Graiseley Hill (1885)
Walter walked up the top of Graiseley Hill, past the junction with Graiseley Row, at the end of the road he stopped and leant on the field gate. Behind him were the grounds of Graiseley House, on the other side the terrace houses on Graiseley Row.
The sun shone, and the thought about the different lives the people in the different houses lived, when his young grandson ran up along side him.
“All right m’boy”
“I’m not a boy, I’ll be eight soon”
He laughs, “yes you’re quite a little man”
“I am and when I’m bigger I’m going to own these fields”
“Really, hows that then?”
“I’m going to be a farmer, I’ll have sheep and cows in the fields, and hens in a barn”
“And how are you going to afford the fields”
after a thoughtful pause “I’ll earn some money to buy them”
“You’ll be lucky, there’s a new factory coming soon, mark my words, and they’ll be building more houses for the workers”
“No I don’t believe you, not on the fields”.
Sitting in the garden of The Hollies (1912)
Sarah laughed in the sunshine, her younger sister Rebecca sits down beside her on the grass.
“Did you see John this morning?”
“Yes you did, bet you did, coming up the Penn Road this morning”
“I know you’ve got eyes for him”
“Beccy, no I haven’t, don’t tell mum”
“Your blushing. he does look cute”
“No I’m not”
“Yes you are. I saw you talking to him, bet you’re going to end up marrying him.”
“Don’t say that Beccy, you don’t know anything about it”
“I know, I’m going to toss a coin, heads you’ll marry and have three little babies”
“Tails you’ll only have two children”
“Beccy stop teasing”
Beccy gets out a coin and pretends to start tossing it in the air, Sarah jumps and reaches over to grab Beccy’s hand and accidentally knocks the coin out. The coin fly into the long grass on the edge of the flowerbed.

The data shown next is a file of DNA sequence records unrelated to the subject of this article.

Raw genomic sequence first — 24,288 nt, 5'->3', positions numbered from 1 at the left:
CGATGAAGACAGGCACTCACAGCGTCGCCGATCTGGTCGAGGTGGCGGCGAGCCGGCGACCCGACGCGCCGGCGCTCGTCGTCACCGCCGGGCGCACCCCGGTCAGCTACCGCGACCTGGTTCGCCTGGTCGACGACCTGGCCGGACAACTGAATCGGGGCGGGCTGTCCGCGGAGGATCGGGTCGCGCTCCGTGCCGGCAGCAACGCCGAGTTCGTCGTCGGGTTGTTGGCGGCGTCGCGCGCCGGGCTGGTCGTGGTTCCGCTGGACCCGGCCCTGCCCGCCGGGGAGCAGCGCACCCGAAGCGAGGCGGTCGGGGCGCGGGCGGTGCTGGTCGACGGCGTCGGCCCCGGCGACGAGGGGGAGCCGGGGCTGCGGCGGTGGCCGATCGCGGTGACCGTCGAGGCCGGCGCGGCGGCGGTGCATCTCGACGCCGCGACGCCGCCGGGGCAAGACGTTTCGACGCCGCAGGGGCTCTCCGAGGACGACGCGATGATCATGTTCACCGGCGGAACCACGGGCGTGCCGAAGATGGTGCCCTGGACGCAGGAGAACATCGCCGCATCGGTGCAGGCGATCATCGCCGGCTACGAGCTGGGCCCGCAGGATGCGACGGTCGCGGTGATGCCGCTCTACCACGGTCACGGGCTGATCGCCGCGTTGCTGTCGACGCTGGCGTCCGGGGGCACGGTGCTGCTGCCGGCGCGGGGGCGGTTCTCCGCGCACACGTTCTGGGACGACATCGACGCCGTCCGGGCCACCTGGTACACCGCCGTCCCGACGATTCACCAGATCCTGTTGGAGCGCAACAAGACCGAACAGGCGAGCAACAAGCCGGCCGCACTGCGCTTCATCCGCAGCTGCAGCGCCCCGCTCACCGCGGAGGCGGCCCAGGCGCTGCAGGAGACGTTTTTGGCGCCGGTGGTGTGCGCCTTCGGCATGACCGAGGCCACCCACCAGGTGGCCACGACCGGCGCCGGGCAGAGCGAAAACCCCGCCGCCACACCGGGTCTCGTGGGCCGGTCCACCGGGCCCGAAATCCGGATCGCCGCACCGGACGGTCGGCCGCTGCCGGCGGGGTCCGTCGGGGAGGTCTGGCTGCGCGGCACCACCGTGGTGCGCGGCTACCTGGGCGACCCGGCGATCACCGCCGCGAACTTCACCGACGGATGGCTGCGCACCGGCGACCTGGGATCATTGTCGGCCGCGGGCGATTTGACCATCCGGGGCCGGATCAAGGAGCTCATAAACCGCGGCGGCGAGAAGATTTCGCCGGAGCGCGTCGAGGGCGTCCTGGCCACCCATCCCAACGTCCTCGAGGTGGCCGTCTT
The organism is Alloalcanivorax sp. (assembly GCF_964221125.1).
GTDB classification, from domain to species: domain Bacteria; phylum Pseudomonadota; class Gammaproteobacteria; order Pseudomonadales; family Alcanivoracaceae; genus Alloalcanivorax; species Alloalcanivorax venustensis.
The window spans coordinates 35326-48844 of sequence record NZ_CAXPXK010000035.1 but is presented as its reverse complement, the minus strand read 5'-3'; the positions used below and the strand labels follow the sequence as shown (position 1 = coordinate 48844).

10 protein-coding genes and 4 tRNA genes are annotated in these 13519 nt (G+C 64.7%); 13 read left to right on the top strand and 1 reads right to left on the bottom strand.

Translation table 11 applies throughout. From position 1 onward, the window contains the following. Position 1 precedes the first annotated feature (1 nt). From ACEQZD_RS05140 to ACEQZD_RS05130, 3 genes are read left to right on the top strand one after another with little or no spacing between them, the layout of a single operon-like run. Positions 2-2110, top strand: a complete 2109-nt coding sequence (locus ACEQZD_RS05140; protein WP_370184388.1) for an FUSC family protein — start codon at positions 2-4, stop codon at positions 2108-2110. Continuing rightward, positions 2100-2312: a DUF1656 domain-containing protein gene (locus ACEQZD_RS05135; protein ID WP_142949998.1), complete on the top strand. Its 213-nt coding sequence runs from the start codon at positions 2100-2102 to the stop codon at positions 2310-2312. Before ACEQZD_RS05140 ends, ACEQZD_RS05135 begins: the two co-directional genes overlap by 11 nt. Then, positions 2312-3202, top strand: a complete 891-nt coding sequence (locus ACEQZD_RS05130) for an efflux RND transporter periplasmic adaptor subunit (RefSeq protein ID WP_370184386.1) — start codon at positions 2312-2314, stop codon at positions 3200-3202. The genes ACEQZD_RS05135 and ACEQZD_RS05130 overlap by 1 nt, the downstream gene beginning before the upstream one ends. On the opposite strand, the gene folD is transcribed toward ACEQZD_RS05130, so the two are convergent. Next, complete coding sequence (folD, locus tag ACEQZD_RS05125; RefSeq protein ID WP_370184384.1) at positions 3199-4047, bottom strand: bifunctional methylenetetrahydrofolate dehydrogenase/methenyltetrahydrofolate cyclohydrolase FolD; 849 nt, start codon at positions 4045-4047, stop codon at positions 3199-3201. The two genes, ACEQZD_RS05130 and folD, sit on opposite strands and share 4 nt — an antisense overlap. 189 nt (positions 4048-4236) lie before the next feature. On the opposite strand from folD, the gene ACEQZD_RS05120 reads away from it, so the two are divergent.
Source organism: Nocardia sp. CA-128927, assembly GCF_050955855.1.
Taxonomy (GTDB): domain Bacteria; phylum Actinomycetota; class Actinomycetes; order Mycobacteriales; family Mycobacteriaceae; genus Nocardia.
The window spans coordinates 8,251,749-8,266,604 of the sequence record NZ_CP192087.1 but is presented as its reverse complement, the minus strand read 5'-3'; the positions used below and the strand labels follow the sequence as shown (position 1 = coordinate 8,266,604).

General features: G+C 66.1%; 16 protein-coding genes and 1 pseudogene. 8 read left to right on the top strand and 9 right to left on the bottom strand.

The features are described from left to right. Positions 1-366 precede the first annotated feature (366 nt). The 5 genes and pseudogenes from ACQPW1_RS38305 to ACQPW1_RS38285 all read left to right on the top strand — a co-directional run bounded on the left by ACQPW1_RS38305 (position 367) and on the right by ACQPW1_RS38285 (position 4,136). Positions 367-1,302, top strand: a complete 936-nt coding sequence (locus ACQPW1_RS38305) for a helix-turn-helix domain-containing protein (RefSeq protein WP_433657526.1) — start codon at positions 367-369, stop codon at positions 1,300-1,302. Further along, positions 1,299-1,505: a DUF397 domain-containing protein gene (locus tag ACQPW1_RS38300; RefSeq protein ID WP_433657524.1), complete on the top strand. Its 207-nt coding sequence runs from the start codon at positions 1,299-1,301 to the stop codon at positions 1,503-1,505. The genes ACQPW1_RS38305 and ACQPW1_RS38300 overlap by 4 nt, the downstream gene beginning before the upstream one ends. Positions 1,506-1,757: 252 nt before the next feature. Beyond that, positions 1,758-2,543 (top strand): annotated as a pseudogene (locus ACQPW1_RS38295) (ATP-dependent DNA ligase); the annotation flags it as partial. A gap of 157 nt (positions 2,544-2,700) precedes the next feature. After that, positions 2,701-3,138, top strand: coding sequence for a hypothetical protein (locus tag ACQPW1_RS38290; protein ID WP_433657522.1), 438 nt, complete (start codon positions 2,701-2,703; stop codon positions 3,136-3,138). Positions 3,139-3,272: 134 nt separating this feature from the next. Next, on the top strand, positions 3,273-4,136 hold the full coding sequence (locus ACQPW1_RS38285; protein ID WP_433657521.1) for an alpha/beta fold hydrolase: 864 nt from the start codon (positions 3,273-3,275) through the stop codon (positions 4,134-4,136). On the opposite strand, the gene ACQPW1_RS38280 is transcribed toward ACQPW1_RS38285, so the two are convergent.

“Sarah you idiot”, she laughs
“It wasn’t my fault you shouldn’t tease”
Beccy and Sarah start to look at the grass, but it is a large patch, and it was only a farthing. At that moment their mother calls for them from the house, and the coin is forgotten.
In the Wolverhampton Die Casting factory (1944)
“Keep the cases coming”
“Sure, next one’s coming”
“We’ve got to keep getting these out for the boys on the front line”
“I know Flo, I’m not slacking”
“I’m glad we can do this to help our boys”
“Yes, but I’m tired, I’ll be glad when it’s all over”
“It’s not going to be over unless we keep on pushing ourselves”
“Yes your right we have to keep pushing....”
“What’s up Mary?”
“Oh Flo, my boy’s been missing for two days now, I don’t know exactly where he is, somewhere in central Italy, they had a push and he got separated, I just don’t want to think of him out there on his own in the cold”
“Mary, I’m sorry, these are terrible times, but there’s nothing we can do, best thing is to try not to think about it and keep working”
“Yes put on a brave face and keep at it”.